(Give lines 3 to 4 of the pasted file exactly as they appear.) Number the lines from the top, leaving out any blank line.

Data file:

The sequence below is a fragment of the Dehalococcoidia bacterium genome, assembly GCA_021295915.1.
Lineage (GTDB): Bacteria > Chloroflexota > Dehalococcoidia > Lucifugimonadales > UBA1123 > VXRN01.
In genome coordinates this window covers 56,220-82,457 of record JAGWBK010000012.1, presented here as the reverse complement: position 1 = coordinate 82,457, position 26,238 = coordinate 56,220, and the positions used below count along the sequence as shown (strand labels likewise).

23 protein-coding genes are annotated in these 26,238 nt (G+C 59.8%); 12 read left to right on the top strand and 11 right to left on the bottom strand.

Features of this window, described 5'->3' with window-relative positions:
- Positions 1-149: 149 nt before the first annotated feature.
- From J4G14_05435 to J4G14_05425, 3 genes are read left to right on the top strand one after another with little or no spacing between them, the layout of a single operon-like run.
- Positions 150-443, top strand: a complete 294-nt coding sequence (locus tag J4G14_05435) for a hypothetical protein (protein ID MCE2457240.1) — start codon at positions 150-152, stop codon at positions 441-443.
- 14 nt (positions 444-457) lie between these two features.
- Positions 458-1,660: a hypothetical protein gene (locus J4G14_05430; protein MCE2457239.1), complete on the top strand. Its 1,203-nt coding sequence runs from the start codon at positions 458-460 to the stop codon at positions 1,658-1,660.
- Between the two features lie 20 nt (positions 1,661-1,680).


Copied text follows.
In genome coordinates this window covers 56,220-82,457 of record JAGWBK010000012.1, presented here as the reverse complement: position 1 = coordinate 82,457, position 26,238 = coordinate 56,220, and the positions used below count along the sequence as shown (strand labels likewise).

23 protein-coding genes are annotated in these 26,238 nt (G+C 59.8%); 12 read left to right on the top strand and 11 right to left on the bottom strand.